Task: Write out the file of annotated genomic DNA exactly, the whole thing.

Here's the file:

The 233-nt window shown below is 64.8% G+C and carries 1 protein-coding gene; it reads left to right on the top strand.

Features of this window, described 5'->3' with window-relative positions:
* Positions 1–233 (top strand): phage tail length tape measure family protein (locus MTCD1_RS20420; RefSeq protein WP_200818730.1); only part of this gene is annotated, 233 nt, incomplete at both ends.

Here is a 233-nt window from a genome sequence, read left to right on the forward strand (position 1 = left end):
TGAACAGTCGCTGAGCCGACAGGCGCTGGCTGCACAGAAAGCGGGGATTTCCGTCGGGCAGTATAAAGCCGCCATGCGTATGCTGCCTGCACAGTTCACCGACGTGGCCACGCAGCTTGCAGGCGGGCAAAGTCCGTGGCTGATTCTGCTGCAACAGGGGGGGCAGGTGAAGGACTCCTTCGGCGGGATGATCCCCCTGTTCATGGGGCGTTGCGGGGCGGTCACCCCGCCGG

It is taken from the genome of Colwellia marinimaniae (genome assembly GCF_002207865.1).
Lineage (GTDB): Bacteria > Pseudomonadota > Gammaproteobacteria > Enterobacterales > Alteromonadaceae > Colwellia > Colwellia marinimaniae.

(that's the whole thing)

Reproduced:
The 233-nt window shown below is 64.8% G+C and carries 1 protein-coding gene; it reads left to right on the top strand.

Features of this window, described 5'->3' with window-relative positions:
* Positions 1–233 (top strand): phage tail length tape measure family protein (locus MTCD1_RS20420; RefSeq protein WP_200818730.1); only part of this gene is annotated, 233 nt, incomplete at both ends.

Here is a 233-nt window from a genome sequence, read left to right on the forward strand (position 1 = left end):
TGAACAGTCGCTGAGCCGACAGGCGCTGGCTGCACAGAAAGCGGGGATTTCCGTCGGGCAGTATAAAGCCGCCATGCGTATGCTGCCTGCACAGTTCACCGACGTGGCCACGCAGCTTGCAGGCGGGCAAAGTCCGTGGCTGATTCTGCTGCAACAGGGGGGGCAGGTGAAGGACTCCTTCGGCGGGATGATCCCCCTGTTCATGGGGCGTTGCGGGGCGGTCACCCCGCCGG

It is taken from the genome of Colwellia marinimaniae (genome assembly GCF_002207865.1).
Lineage (GTDB): Bacteria > Pseudomonadota > Gammaproteobacteria > Enterobacterales > Alteromonadaceae > Colwellia > Colwellia marinimaniae.